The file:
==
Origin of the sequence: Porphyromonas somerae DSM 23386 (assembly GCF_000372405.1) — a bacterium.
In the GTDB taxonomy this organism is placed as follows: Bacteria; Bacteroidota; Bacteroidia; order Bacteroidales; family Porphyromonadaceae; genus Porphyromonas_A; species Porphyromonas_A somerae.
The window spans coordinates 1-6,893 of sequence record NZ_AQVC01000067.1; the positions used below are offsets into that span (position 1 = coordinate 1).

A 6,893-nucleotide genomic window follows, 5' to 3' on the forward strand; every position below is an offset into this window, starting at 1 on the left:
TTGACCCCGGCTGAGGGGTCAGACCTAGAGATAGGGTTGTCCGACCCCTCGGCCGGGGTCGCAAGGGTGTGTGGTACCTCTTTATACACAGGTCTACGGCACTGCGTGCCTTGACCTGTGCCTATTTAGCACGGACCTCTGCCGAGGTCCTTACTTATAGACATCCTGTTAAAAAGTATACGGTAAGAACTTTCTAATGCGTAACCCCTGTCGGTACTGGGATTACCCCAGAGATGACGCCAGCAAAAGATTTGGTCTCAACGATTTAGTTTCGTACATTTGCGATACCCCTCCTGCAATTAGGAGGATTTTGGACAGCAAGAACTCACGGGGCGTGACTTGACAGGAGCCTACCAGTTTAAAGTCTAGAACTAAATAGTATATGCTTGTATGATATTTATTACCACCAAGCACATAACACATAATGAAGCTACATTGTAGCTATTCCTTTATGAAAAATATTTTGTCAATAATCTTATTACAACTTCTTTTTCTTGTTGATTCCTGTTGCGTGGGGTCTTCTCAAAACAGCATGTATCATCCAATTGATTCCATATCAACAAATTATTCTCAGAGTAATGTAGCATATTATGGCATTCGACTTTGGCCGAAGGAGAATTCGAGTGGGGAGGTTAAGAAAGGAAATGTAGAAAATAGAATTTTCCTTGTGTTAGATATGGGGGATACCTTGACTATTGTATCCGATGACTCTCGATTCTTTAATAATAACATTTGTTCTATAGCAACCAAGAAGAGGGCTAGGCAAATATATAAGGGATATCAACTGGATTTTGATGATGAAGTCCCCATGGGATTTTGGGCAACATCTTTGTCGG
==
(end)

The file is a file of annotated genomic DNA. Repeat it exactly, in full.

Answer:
Origin of the sequence: Porphyromonas somerae DSM 23386 (assembly GCF_000372405.1) — a bacterium.
In the GTDB taxonomy this organism is placed as follows: Bacteria; Bacteroidota; Bacteroidia; order Bacteroidales; family Porphyromonadaceae; genus Porphyromonas_A; species Porphyromonas_A somerae.
The window spans coordinates 1-6,893 of sequence record NZ_AQVC01000067.1; the positions used below are offsets into that span (position 1 = coordinate 1).

A 6,893-nucleotide genomic window follows, 5' to 3' on the forward strand; every position below is an offset into this window, starting at 1 on the left:
TTGACCCCGGCTGAGGGGTCAGACCTAGAGATAGGGTTGTCCGACCCCTCGGCCGGGGTCGCAAGGGTGTGTGGTACCTCTTTATACACAGGTCTACGGCACTGCGTGCCTTGACCTGTGCCTATTTAGCACGGACCTCTGCCGAGGTCCTTACTTATAGACATCCTGTTAAAAAGTATACGGTAAGAACTTTCTAATGCGTAACCCCTGTCGGTACTGGGATTACCCCAGAGATGACGCCAGCAAAAGATTTGGTCTCAACGATTTAGTTTCGTACATTTGCGATACCCCTCCTGCAATTAGGAGGATTTTGGACAGCAAGAACTCACGGGGCGTGACTTGACAGGAGCCTACCAGTTTAAAGTCTAGAACTAAATAGTATATGCTTGTATGATATTTATTACCACCAAGCACATAACACATAATGAAGCTACATTGTAGCTATTCCTTTATGAAAAATATTTTGTCAATAATCTTATTACAACTTCTTTTTCTTGTTGATTCCTGTTGCGTGGGGTCTTCTCAAAACAGCATGTATCATCCAATTGATTCCATATCAACAAATTATTCTCAGAGTAATGTAGCATATTATGGCATTCGACTTTGGCCGAAGGAGAATTCGAGTGGGGAGGTTAAGAAAGGAAATGTAGAAAATAGAATTTTCCTTGTGTTAGATATGGGGGATACCTTGACTATTGTATCCGATGACTCTCGATTCTTTAATAATAACATTTGTTCTATAGCAACCAAGAAGAGGGCTAGGCAAATATATAAGGGATATCAACTGGATTTTGATGATGAAGTCCCCATGGGATTTTGGGCAACATCTTTGTCGG